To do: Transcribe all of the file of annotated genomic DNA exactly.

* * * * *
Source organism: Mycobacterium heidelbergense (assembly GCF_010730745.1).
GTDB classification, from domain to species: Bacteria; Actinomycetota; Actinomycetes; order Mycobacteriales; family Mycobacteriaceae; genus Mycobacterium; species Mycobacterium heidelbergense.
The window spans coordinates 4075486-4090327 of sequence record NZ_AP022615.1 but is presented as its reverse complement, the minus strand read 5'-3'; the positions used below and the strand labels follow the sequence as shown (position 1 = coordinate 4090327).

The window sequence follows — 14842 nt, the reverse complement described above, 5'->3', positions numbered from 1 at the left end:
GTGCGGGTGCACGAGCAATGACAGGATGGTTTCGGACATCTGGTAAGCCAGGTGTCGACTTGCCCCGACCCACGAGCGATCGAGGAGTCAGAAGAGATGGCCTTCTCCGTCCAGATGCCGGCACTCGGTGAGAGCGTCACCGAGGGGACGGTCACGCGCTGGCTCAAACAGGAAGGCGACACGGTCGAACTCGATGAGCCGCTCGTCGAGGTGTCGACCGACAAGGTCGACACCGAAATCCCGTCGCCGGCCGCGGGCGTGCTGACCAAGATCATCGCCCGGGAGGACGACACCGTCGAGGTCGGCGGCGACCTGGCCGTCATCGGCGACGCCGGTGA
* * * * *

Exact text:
Source organism: Mycobacterium heidelbergense (assembly GCF_010730745.1).
GTDB classification, from domain to species: Bacteria; Actinomycetota; Actinomycetes; order Mycobacteriales; family Mycobacteriaceae; genus Mycobacterium; species Mycobacterium heidelbergense.
The window spans coordinates 4075486-4090327 of sequence record NZ_AP022615.1 but is presented as its reverse complement, the minus strand read 5'-3'; the positions used below and the strand labels follow the sequence as shown (position 1 = coordinate 4090327).

The window sequence follows — 14842 nt, the reverse complement described above, 5'->3', positions numbered from 1 at the left end:
GTGCGGGTGCACGAGCAATGACAGGATGGTTTCGGACATCTGGTAAGCCAGGTGTCGACTTGCCCCGACCCACGAGCGATCGAGGAGTCAGAAGAGATGGCCTTCTCCGTCCAGATGCCGGCACTCGGTGAGAGCGTCACCGAGGGGACGGTCACGCGCTGGCTCAAACAGGAAGGCGACACGGTCGAACTCGATGAGCCGCTCGTCGAGGTGTCGACCGACAAGGTCGACACCGAAATCCCGTCGCCGGCCGCGGGCGTGCTGACCAAGATCATCGCCCGGGAGGACGACACCGTCGAGGTCGGCGGCGACCTGGCCGTCATCGGCGACGCCGGTGA